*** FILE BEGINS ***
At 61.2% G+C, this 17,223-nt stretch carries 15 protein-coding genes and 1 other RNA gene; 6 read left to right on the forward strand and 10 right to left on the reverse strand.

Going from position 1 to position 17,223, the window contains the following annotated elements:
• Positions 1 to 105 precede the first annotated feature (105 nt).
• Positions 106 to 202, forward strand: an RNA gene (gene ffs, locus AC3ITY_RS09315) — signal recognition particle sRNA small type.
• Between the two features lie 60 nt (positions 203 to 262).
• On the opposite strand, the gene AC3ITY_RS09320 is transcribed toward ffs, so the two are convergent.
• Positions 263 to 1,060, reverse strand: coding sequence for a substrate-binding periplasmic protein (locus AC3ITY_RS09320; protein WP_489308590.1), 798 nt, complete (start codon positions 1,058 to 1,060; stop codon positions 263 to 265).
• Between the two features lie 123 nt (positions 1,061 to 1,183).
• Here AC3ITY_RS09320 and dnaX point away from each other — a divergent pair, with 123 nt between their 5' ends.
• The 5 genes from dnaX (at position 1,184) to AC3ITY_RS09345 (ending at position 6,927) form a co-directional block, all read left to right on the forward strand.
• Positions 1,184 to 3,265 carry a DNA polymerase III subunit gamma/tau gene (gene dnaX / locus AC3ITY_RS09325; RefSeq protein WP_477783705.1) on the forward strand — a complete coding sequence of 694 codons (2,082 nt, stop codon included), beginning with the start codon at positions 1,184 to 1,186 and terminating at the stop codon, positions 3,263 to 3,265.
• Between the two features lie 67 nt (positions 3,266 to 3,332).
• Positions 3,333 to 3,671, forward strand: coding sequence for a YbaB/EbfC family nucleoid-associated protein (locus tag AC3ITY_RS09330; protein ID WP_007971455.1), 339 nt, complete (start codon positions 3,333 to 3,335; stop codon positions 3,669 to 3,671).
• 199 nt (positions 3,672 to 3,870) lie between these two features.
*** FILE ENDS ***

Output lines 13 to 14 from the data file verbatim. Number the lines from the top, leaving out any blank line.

• Positions 3,333 to 3,671, forward strand: coding sequence for a YbaB/EbfC family nucleoid-associated protein (locus tag AC3ITY_RS09330; protein ID WP_007971455.1), 339 nt, complete (start codon positions 3,333 to 3,335; stop codon positions 3,669 to 3,671).
• 199 nt (positions 3,672 to 3,870) lie between these two features.